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Monday, 7 September 2015
Page: 6048

Senator SINGH (Tasmania) (12:37): I am pleased to inform the Senate at the outset that the opposition will be supporting the Tax and Superannuation Laws Amendment (2015 Measures No. 2) Bill 2015. This bill contains four schedules. Schedules 1, 3 and 4 are non-controversial, technical changes with no fiscal impact. Schedule 1 provides tax relief for certain mining arrangements, schedule 3 deals with income tax look-through treatment for instalment warrants and similar arrangements, and schedule 4 deals with certain categories of company losses.

Schedule 2 is the material schedule of this bill. It increases the statutory effective life of in-house software from four years to five years, and this means that deductions will be claimed over five years for expenditure allocated to software development pools. The measure is a recognition of the fact that software developed in-house has a longer effective life now than it had in the past. The savings are not inconsiderable either—some $420 million over the forward estimates—and it is a measure of Labor's constructive and bipartisan approach to budget savings measures that we do support this bill. We believe it meets the key tests of being equitable and efficient by aligning the statutory life of in-house software with its practical life span.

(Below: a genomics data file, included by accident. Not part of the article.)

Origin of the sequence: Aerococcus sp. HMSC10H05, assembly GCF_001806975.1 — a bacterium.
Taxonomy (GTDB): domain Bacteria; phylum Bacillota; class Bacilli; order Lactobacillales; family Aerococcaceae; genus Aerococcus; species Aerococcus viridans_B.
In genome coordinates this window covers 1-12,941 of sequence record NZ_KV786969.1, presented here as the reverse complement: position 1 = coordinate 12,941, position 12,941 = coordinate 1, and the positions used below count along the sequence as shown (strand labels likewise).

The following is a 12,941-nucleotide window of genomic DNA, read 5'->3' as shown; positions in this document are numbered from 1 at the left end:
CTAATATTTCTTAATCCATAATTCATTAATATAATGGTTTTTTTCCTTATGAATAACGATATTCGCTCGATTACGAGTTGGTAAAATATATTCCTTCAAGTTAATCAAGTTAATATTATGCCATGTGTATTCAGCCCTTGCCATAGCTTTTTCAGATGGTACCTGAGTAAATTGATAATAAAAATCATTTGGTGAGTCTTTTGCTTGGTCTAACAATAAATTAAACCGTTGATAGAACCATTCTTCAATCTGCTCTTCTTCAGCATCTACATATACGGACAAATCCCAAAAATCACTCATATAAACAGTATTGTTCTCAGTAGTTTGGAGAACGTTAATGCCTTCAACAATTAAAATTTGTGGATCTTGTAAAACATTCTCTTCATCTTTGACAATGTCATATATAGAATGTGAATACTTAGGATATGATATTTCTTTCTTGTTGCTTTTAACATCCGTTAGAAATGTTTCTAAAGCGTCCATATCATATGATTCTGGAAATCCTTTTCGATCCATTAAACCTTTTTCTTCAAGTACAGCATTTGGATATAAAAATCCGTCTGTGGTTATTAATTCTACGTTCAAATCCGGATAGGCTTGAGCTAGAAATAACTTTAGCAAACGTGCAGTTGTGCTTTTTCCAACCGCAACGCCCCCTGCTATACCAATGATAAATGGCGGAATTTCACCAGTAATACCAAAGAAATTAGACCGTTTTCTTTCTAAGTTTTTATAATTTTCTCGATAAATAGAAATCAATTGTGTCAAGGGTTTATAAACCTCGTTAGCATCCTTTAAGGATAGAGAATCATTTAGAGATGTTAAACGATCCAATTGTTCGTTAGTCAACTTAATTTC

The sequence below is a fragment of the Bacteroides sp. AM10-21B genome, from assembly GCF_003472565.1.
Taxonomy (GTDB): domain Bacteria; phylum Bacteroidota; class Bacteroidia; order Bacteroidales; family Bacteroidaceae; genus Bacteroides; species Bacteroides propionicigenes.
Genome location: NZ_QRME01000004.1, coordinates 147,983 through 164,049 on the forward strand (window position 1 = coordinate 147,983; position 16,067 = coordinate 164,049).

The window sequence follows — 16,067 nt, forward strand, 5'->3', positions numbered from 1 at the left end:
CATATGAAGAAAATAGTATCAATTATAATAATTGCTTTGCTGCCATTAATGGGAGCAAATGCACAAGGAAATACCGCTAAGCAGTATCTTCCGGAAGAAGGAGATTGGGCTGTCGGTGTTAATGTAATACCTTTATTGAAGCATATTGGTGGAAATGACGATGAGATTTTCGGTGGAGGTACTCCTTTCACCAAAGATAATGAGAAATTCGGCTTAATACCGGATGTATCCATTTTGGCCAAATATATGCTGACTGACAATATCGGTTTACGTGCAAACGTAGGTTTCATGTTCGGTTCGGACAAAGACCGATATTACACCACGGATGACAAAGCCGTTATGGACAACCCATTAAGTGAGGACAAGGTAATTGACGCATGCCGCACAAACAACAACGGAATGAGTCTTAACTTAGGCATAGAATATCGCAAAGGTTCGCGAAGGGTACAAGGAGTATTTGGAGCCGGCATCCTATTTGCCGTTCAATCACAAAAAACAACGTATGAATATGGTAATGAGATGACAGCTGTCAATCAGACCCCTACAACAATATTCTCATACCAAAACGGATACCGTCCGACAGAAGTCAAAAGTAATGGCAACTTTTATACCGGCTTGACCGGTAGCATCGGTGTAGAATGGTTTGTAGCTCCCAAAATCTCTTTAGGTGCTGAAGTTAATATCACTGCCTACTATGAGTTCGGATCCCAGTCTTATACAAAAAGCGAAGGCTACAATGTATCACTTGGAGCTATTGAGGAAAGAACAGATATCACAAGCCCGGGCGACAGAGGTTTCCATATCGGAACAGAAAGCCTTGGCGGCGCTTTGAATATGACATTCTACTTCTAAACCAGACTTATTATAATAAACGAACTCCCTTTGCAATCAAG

I would, however, contrast Labor's constructive approach to this particular measure with the approach the coalition took in 2008, when the effective life of in-house software was last changed. In the 2008 budget, the then Treasurer, Mr Swan, recognised that the effective life of in-house software had risen, and moved that it be extended from 2½ years to four years. At that time, the member for Cook, Mr Morrison, in the other place referred to that move as 'a completely fruitless and pointless exercise' and 'a grab for tax'. So, in 2008, the coalition displayed a lack of bipartisanship when facing exactly the same measure that we are considering now. They chose the cheap political grab over sensible and constructive support, which is what the opposition offer here today.

The Labor opposition will not be doing what the then coalition opposition did in 2008, because we recognise that the depreciation of in-house software ought to reflect its practical life span. We recognise that the practical life span of in-house software has increased. Software is now doing its job for longer in the real world, and the tax laws need to keep up with that. We will not be suggesting, as the coalition did in 2008, that this is a 'completely fruitless and pointless exercise' and 'a grab for tax'. We recognise that in-house software development is an extremely important part of innovation and an important part, therefore, of a modern economy. It is supported through the tax deduction for software development itself and through the research and development tax credit.

In this vein, the significant cuts to the research and development tax credit contained in the Tax and Superannuation Laws Amendment (2015 Measures No. 3) Bill, which is listed for debate in the Senate tomorrow, put in jeopardy the $9.3 billion of in-house software development paid out by companies with turnovers larger than $30 billion. The Parliamentary Library has estimated that research and development spending will be 0.56 per cent of GDP in 2014-15. That is equal to the lowest level since records began in 1978-79.